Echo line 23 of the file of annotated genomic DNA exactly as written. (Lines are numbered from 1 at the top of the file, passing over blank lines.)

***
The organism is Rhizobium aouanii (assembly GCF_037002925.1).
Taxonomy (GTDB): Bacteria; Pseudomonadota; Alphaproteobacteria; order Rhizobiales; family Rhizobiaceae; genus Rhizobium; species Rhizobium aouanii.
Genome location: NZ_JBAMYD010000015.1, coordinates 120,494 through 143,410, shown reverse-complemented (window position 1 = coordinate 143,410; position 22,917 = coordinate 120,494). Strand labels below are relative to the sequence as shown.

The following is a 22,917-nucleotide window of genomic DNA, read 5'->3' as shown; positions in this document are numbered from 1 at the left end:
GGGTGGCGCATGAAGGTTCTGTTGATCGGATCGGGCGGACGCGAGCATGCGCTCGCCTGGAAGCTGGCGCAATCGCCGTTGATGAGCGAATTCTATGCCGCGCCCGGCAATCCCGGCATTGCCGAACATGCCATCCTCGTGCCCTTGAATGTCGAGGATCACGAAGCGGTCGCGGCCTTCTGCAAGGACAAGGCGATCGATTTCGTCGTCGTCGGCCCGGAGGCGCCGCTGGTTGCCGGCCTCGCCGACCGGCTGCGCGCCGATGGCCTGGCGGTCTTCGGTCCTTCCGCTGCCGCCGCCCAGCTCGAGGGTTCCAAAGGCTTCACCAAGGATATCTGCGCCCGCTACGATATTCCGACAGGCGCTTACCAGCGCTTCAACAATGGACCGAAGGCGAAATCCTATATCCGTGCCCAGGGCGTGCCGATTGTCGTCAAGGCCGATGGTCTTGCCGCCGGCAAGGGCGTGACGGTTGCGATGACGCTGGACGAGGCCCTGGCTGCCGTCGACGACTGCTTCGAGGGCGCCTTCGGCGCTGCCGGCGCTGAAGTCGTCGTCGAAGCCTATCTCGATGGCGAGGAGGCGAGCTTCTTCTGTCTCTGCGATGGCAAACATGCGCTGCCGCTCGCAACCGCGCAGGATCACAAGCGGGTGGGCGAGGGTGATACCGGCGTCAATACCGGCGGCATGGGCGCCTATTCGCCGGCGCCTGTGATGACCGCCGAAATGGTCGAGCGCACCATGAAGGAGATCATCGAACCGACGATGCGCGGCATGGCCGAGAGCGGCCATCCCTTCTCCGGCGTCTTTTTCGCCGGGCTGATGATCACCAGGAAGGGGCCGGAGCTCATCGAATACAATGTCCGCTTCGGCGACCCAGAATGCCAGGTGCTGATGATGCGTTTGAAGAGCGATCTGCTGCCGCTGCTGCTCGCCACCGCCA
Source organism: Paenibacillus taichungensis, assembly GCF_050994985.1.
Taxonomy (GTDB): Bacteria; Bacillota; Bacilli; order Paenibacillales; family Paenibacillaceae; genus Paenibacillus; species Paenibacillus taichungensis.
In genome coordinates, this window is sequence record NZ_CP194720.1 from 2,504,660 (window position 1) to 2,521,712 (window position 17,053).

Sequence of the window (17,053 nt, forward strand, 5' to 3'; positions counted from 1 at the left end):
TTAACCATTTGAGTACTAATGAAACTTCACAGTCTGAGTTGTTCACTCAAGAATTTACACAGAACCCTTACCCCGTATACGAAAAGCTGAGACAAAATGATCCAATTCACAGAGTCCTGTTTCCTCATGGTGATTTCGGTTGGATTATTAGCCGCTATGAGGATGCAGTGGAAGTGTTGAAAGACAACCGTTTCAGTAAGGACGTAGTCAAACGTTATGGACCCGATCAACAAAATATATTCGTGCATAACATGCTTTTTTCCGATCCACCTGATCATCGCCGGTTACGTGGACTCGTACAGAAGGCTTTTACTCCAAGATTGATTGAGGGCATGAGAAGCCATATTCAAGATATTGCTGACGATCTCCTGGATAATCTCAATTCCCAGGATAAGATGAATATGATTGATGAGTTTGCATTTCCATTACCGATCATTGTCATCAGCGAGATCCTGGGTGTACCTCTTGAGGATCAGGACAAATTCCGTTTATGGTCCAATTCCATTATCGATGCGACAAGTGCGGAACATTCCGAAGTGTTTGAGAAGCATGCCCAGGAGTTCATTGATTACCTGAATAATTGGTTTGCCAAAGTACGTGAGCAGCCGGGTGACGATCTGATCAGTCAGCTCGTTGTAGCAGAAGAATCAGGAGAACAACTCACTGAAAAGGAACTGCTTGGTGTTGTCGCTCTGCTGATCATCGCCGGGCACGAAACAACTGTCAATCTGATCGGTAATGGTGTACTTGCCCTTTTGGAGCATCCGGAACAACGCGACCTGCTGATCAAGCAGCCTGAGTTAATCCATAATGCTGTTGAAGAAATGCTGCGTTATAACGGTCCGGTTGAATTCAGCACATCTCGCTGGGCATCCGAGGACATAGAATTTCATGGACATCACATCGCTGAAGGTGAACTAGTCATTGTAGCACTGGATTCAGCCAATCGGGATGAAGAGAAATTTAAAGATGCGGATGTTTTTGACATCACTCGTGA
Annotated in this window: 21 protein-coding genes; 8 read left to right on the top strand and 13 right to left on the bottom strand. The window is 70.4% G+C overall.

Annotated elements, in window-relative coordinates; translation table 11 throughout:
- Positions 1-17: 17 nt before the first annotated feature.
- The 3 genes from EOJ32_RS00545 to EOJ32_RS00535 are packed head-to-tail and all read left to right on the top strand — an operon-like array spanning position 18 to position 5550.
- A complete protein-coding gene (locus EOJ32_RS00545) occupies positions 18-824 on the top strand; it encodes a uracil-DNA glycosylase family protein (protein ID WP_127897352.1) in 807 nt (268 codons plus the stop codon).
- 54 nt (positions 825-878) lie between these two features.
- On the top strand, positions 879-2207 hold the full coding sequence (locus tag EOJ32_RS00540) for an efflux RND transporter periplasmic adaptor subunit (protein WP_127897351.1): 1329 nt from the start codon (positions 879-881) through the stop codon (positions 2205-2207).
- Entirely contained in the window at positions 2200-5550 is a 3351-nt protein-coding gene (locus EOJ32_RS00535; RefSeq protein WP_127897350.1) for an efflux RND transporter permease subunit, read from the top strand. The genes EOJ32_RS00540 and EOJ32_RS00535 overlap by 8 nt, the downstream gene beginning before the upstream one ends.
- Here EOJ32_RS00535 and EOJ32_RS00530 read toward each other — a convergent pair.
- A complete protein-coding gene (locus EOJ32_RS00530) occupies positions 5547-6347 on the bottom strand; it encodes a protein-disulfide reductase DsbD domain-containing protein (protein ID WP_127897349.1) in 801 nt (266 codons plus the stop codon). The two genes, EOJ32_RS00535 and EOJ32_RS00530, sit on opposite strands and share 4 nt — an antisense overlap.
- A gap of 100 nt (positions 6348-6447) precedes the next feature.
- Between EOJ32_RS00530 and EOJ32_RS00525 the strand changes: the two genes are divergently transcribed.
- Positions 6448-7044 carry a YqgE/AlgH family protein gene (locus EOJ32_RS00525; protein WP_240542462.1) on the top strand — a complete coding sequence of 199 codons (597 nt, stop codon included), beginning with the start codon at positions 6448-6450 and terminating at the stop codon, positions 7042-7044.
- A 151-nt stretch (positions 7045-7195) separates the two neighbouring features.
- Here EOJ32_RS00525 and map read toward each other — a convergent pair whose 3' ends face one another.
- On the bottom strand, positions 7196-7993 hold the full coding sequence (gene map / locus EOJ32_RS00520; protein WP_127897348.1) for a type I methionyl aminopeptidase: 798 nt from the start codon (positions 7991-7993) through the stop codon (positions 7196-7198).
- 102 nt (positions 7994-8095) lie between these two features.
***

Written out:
- Positions 6448-7044 carry a YqgE/AlgH family protein gene (locus EOJ32_RS00525; protein WP_240542462.1) on the top strand — a complete coding sequence of 199 codons (597 nt, stop codon included), beginning with the start codon at positions 6448-6450 and terminating at the stop codon, positions 7042-7044.